It was while thinking around this problem that I realised there was already in existence a literary form, which was, if not anarchist, at least consistently liberal and anti-authoritarian in its social views, and that was science fiction. It was a short story called Security Risk, in ASTOUNDING SCIENCE FICTION a monthly American magazine*, that had in fact, first interested me in ideas that I later found to be embodied in anarchism. This story was written at the height in the McCarthy era and concerned a sociologist who made the first crack in an apparently impregnable social order in which McCarthyism had become the completely dominant factor. It appeared at the time to be a fair prophecy of the way America was heading, of what it would have become had McCarthy retained his power.

As late as 1960 most of the anarchists I met felt that science fiction was beneath their notice. The general picture of the medium seemed to be that of a half naked nubile young woman seized in the claws of a flying dinosaur while the Errol Flynn of the spaceways attempted simultaneously to rescue her and fight off a colony of giant intelligent ants. Now this picture of science fiction bears as much relation to the bulk of the medium as does the Chestertonian vision of the anarchist as a cloaked and bearded figure carrying spherical "bomb" does to the editor of this periodical. In neither case does the public image bear much relationship to the reality.

In the body of this essay I have concentrated on the kind of science fiction that appears in the monthly magazines. I have ignored the Utopian literature of the past (a subject much better dealt with in Marie Louise Berneri's Journey through Utopia) and I have also ignored work by mainstream writers that might be considered as coming within the science fiction field. Books like Brave New World and 1984 may or may not be science fiction but they also have been more adequately dealt with elsewhere, and in any case are hardly representative of the medium. Neither do I consider it necessary to drag in the name of William Golding, as Kingsley Amis does in his New Maps of Hell, in order to show that science fiction is respectable. Golding's use of a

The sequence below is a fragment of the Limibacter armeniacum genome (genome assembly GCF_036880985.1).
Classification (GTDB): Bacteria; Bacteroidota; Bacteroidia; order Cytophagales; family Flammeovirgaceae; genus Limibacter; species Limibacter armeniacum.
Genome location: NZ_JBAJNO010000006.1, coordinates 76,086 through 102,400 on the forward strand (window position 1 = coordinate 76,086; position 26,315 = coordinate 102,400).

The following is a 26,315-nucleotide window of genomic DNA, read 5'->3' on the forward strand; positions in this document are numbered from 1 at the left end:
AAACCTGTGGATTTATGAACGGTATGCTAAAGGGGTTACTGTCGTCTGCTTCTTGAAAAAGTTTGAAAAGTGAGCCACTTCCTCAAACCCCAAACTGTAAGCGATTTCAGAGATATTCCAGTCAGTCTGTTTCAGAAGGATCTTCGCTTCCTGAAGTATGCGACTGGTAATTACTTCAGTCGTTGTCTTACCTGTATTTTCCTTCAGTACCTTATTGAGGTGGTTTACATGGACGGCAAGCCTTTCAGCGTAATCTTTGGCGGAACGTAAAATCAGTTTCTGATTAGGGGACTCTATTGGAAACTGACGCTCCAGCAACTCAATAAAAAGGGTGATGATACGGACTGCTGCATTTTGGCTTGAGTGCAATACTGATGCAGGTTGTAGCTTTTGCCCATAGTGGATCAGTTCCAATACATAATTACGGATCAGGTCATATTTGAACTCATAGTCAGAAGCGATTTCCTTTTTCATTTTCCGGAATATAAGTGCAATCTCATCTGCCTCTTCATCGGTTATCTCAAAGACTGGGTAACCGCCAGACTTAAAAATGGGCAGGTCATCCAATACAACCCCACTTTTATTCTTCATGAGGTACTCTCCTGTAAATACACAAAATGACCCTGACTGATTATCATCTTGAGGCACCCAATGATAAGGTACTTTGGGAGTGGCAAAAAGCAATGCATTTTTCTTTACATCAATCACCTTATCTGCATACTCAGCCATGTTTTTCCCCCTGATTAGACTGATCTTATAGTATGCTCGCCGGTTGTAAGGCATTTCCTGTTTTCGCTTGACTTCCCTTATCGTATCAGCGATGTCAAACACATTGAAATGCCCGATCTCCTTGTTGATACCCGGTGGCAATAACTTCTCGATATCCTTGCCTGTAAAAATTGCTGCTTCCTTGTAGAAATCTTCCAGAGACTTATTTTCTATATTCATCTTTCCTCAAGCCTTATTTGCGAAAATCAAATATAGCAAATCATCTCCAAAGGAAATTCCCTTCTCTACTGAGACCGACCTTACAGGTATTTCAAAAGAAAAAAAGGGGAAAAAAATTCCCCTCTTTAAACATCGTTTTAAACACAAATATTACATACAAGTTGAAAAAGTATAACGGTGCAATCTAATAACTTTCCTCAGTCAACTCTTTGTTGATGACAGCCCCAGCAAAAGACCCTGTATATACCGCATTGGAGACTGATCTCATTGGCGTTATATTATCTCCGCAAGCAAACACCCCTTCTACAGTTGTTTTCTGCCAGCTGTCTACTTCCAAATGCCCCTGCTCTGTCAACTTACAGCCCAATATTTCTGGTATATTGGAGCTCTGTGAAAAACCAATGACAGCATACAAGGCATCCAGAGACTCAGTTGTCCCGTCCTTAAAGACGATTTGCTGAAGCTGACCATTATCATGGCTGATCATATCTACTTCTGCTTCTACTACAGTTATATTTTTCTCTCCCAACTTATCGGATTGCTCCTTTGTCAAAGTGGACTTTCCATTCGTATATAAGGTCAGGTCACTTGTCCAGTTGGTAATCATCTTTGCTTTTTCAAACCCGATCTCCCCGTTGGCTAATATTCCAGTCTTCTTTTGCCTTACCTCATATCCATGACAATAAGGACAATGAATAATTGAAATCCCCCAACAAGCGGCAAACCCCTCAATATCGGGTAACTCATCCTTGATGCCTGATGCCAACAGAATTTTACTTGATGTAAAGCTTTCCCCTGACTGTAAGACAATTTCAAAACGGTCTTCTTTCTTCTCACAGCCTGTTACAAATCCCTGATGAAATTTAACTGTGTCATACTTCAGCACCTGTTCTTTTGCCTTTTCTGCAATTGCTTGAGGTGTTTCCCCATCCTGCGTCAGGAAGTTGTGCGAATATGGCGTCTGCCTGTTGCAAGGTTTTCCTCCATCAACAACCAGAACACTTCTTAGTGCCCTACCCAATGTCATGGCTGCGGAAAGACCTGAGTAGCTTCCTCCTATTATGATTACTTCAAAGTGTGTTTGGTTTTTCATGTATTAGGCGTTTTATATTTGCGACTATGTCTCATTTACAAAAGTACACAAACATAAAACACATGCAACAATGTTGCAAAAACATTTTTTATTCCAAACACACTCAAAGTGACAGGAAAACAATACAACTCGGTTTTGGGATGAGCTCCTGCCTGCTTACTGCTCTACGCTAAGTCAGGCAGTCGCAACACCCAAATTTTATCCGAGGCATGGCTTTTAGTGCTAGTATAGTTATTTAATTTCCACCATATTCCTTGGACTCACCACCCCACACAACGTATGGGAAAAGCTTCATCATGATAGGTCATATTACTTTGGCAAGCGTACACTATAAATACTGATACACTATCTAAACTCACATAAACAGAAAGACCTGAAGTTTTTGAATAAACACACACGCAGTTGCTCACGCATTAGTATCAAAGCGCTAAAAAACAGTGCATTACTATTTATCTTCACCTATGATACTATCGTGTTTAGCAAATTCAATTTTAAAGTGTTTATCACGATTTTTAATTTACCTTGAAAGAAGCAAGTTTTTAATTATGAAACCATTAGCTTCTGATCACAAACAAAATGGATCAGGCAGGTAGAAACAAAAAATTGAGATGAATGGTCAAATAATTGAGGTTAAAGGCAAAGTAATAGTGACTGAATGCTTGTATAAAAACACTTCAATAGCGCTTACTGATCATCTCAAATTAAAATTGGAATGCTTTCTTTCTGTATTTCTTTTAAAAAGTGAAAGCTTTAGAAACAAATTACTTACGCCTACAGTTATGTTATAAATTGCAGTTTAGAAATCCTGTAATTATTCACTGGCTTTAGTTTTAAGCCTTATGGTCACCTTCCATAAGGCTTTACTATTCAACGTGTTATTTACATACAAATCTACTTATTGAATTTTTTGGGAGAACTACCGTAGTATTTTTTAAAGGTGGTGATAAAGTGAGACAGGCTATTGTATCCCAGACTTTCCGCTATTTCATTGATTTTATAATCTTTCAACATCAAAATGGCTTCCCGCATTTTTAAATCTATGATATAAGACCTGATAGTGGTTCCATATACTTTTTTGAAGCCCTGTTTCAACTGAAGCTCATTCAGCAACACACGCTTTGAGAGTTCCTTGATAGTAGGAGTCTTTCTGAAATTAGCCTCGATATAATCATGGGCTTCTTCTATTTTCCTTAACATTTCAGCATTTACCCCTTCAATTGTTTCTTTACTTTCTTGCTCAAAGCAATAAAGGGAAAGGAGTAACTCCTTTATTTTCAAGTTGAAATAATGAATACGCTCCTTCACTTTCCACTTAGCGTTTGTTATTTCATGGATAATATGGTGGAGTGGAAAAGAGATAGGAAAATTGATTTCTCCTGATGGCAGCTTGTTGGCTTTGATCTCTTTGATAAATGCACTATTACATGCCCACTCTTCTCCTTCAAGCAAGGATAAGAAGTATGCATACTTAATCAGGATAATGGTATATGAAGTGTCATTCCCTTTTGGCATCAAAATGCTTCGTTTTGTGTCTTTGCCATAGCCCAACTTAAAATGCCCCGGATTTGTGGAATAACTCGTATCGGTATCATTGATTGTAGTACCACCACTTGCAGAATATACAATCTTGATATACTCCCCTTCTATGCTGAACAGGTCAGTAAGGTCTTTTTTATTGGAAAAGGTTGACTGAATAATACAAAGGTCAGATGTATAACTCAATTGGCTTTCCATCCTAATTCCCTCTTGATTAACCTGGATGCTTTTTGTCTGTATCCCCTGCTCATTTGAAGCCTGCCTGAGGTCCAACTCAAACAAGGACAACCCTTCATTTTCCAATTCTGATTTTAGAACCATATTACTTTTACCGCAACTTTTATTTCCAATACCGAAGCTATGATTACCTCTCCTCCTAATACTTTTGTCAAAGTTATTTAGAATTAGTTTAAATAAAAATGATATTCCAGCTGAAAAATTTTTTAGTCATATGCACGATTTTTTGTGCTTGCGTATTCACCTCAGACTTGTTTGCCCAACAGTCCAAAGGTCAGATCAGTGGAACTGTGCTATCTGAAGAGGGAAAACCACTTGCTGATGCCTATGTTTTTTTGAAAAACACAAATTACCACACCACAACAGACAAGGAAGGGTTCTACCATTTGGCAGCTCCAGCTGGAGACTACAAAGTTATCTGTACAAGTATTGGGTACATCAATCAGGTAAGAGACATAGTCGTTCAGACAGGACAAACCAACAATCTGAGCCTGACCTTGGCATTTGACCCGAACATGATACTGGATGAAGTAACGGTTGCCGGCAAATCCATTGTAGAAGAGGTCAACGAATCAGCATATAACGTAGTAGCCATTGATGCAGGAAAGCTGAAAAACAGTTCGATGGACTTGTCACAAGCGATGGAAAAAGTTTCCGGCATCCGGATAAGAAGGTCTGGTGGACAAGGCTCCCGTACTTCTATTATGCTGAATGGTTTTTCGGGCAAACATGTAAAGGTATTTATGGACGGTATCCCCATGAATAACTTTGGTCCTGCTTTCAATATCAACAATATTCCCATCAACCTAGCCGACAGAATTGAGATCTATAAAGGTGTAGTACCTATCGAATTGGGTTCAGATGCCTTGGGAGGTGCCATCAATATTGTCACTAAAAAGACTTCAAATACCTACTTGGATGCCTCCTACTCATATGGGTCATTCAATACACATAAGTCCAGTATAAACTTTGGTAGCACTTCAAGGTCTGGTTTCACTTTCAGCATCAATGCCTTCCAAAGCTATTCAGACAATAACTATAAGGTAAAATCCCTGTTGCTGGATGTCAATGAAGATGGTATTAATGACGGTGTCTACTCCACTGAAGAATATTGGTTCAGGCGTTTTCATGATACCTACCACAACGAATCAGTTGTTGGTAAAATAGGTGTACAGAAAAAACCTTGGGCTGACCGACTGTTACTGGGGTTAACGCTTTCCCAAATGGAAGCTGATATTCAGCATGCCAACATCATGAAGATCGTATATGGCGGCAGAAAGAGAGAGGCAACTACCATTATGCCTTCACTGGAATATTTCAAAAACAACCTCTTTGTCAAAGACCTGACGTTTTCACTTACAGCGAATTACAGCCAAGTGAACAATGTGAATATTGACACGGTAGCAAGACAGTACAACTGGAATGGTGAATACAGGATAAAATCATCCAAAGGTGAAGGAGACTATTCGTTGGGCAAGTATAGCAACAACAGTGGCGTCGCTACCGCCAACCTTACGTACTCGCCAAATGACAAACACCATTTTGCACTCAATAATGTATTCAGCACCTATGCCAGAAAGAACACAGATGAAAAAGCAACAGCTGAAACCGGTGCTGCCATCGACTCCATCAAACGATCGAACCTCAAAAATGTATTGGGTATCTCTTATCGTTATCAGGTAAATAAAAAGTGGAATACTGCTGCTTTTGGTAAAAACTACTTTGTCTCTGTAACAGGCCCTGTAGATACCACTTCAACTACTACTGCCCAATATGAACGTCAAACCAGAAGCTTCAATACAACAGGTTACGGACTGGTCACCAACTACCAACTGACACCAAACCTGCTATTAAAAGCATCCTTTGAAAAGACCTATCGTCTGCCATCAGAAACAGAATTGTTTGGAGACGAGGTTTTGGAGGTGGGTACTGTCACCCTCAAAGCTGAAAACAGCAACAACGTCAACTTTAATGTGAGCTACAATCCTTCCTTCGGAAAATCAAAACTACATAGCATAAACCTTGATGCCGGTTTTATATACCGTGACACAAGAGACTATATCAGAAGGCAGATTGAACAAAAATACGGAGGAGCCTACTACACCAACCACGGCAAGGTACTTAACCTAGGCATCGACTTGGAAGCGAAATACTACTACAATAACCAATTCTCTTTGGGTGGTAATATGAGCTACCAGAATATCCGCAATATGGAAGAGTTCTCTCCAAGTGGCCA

* Now known as ANALOG.

common SF device, that of isolating a group of individuals in order to portray and analyse their attempts to build a culture does not make Lord of the Flies science fiction any more than the use of derby hat mutes makes Rhapsody in Blue jazz. The analogy is a good one. Just as the jazz critic / historian of ten years ago was always bringing up the interest displayed by Stravinsky, Darius Milhaud and Ravel in jazz, so Amis, (whose views on jazz are even sillier than his views on science fiction) continually evokes the names of Golding, Orwell and Wells.

I feel that as SF is the medium in which most of the genuinely subversive thought of our time is set down it has no need of the kind of academic respectability that Amis would wish on it. Indeed that sort of respectability could well lead to its early demise. The writing which I wish to discuss is the sort of thing that appears in monthly magazines like NEW WORLDS, ANALOG, GALAXY, and soon. Between the covers of magazines like this most of the criticism, discussion, and examination of our present social and political attitudes is carried on, outside, that is, of technical journals like NEW SOCIETY. As far as the general public is concerned science fiction magazines are the only form of popular fiction that, as a matter of course, present ideas that the supporter of the status quo would regard as subversive.